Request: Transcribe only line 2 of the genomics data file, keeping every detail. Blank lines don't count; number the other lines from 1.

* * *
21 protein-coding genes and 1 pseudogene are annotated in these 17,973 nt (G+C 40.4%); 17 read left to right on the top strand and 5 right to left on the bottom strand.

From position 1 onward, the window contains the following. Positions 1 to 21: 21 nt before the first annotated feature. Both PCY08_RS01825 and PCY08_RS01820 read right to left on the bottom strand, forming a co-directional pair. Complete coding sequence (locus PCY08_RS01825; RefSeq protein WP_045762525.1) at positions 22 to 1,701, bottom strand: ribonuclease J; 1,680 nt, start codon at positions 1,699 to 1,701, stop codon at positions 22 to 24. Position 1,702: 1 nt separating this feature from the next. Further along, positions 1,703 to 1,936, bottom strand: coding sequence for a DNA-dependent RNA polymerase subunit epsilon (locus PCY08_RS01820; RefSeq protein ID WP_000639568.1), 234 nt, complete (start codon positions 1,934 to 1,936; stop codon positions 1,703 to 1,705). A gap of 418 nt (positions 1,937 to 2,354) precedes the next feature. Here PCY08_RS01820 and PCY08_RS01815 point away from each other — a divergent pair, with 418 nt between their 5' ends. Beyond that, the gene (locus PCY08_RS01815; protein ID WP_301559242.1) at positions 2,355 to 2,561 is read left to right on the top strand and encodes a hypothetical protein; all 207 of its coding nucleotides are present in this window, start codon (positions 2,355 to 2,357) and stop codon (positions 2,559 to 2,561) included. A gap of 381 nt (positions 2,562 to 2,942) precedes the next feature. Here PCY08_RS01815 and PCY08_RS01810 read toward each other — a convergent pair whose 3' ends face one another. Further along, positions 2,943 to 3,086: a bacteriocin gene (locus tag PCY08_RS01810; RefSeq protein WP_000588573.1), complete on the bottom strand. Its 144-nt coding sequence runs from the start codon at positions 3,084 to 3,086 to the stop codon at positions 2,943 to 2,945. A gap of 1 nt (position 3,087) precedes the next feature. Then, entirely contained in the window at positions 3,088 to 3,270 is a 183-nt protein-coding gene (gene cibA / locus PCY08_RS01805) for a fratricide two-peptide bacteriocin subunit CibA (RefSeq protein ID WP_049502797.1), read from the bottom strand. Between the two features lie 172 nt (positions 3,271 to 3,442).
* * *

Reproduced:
From position 1 onward, the window contains the following. Positions 1 to 21: 21 nt before the first annotated feature. Both PCY08_RS01825 and PCY08_RS01820 read right to left on the bottom strand, forming a co-directional pair. Complete coding sequence (locus PCY08_RS01825; RefSeq protein WP_045762525.1) at positions 22 to 1,701, bottom strand: ribonuclease J; 1,680 nt, start codon at positions 1,699 to 1,701, stop codon at positions 22 to 24. Position 1,702: 1 nt separating this feature from the next. Further along, positions 1,703 to 1,936, bottom strand: coding sequence for a DNA-dependent RNA polymerase subunit epsilon (locus PCY08_RS01820; RefSeq protein ID WP_000639568.1), 234 nt, complete (start codon positions 1,934 to 1,936; stop codon positions 1,703 to 1,705). A gap of 418 nt (positions 1,937 to 2,354) precedes the next feature. Here PCY08_RS01820 and PCY08_RS01815 point away from each other — a divergent pair, with 418 nt between their 5' ends. Beyond that, the gene (locus PCY08_RS01815; protein ID WP_301559242.1) at positions 2,355 to 2,561 is read left to right on the top strand and encodes a hypothetical protein; all 207 of its coding nucleotides are present in this window, start codon (positions 2,355 to 2,357) and stop codon (positions 2,559 to 2,561) included. A gap of 381 nt (positions 2,562 to 2,942) precedes the next feature. Here PCY08_RS01815 and PCY08_RS01810 read toward each other — a convergent pair whose 3' ends face one another. Further along, positions 2,943 to 3,086: a bacteriocin gene (locus tag PCY08_RS01810; RefSeq protein WP_000588573.1), complete on the bottom strand. Its 144-nt coding sequence runs from the start codon at positions 3,084 to 3,086 to the stop codon at positions 2,943 to 2,945. A gap of 1 nt (position 3,087) precedes the next feature. Then, entirely contained in the window at positions 3,088 to 3,270 is a 183-nt protein-coding gene (gene cibA / locus PCY08_RS01805) for a fratricide two-peptide bacteriocin subunit CibA (RefSeq protein ID WP_049502797.1), read from the bottom strand. Between the two features lie 172 nt (positions 3,271 to 3,442).